Thursday, August 12, 2010

Val Peacock Drops Mushroom Cloud of Light and Reason: Crafties, Step Up and Take Action!

Listen up Crafties. Check out the latest issue of The New Brewer. The venerable Val Peacock, Phd, the former hopmeister for Anheuser-Busch, has penned a prophetic essay that you just have to read, digest, ponder and act on.

Peacock makes the following points, which are worth bulleting:
  • Since Inbev bought out Bud in 2008, there’s been a huge void in enforcing quality standards for aroma hops. Or, as IH has been arguing, the Crafties can no longer “draft” off the Big Boys, and to prosper they must take charge in monitoring farm practices, breeding, yields, pest/disease problems, etc.

  • There’s a clear and present danger that the Industrial’s obsession with pre-isomerized and downstream hop products will further erode the quality of domestic production of aroma hops. Or, as IH has inveighed, the Crafties need to invest in the farmers, breeders and merchant who serve their needs, exclusively.

  • Aroma and super alpha hops mature differently, and thus farmers need to harvest them when they are ripe and ready, not when it’s economically expedient. Exactly, that’s why Indie Hops has financed a breeding program at OSU that includes a pilot study that is evaluating the optimal date for harvesting big oily aroma hops.

  • The shift towards super alphas will undermine the diversity, yields and quality of US aroma hops, as well as the survival of many aroma hop farmers, who are now selling hops below the cost of production. Exactly. That’s why IH is investing in select, heritage hop farmers in the optimal terroir for aroma hops, the Willamette Valley. IH works with hop farmers who are committed to investing in quality.

  • Dry-hop lovin’ Crafties crave flavor, but in the absence of AB’s field program, which subsidized aroma quality production, Crafties can expect a decline in to-die-for aromas and flavors. Yes. That’s why Indie Hops has financed a $1 million aroma hop breeding program. That’s why we’ve focused 100% on growing aroma and dual purpose hops.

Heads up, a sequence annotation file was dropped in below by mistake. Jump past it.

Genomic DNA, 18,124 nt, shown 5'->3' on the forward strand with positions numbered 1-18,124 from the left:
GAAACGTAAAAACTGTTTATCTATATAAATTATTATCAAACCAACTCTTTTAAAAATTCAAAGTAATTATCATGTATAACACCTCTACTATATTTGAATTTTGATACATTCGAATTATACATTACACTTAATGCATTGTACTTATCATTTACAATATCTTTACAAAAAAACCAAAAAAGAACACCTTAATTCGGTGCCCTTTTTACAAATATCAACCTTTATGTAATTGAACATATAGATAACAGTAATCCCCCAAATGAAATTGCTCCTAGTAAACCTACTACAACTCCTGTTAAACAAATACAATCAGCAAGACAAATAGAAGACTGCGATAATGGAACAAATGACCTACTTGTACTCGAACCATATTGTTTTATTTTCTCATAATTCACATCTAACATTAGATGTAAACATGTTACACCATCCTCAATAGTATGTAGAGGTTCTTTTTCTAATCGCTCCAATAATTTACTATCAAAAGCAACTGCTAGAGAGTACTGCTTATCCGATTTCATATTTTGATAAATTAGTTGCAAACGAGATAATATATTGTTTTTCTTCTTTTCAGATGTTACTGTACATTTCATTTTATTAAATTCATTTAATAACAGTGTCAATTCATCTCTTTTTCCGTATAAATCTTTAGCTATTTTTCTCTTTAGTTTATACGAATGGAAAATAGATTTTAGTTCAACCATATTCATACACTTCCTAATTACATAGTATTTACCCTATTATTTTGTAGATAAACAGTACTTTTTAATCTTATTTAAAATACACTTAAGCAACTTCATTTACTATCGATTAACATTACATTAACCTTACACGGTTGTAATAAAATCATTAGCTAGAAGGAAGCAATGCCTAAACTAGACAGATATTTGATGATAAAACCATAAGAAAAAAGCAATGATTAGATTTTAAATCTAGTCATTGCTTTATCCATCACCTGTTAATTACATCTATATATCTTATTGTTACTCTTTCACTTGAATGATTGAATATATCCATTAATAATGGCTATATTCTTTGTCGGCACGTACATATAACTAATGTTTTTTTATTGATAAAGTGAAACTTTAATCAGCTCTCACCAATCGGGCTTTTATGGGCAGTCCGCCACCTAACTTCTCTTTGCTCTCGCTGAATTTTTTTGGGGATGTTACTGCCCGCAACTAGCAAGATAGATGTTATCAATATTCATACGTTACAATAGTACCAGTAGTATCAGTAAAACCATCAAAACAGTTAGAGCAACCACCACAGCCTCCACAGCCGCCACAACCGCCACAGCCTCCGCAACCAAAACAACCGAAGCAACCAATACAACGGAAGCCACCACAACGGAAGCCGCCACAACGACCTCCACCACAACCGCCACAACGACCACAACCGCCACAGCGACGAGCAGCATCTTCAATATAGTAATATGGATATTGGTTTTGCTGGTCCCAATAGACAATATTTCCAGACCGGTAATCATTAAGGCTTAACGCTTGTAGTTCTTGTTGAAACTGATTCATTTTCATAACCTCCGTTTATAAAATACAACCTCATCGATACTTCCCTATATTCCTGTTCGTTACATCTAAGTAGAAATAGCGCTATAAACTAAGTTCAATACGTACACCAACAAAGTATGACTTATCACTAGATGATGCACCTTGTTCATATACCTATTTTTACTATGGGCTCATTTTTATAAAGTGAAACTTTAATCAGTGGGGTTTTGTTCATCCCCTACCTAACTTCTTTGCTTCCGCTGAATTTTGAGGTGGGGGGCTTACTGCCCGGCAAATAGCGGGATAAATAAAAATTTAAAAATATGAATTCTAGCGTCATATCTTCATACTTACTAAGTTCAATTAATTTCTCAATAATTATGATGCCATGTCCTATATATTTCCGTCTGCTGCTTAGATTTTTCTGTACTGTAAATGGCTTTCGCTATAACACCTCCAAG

• Crafties need to visit the hop farms where their hops are being grown. They need to take an interest in the cleanliness of the fields and equipment, the drying of hops, optimal harvest dates, pest infestations, etc. Can I get an Amen! That’s why IH has been inviting Crafties to come visit the yards of our farm partners. We want you to see, feel, smell and enjoy our bounty. But we also invite you to visit the nearby plant where your hops will be lightly processed, packaged and stored. Aroma hops need TLC in the fields and in the mill and we want you to hold us to the highest standard!

US hop farmers “want to do everything they can to establish long term mutually beneficial relationships with brewers, and they view craft brewers as the future.” Free at last! IH has been sermonizing from the get go that the craft revolution is big and strong enough to support its own network of farmers, breeders and processors who are committed to putting hand-crafted quality over big box quantity.

And, finally, this little mushroom cloud of bright light and awesome reason, which I just have to quote in full:

"Last but not least, don’t expect to buy your hops on the spot market every year below the cost of production and still get good quality, or for that matter, delivery of your hops in short years. This will cost you even more in the long run than paying a sustainable price, and sends a signal to growers that you don't care about investing in hop quality! If the domestic aroma market becomes commoditized as the alpha market, quality will deteriorate." (emphasis added)

Prophetic. Beautiful. Concise. Illuminating. Well written Val. We appreciate the validation. Now let’s take action. Come visit the farms where our diverse variety of non-proprietary hops are being grown. Come watch your fresh hops being converted to plump green pellets at our nearby mill in Hubbard. And we’d be happy to escort you down to Corvallis to visit our aroma hop breeding program lab and fields at OSU.

Roger Worthington

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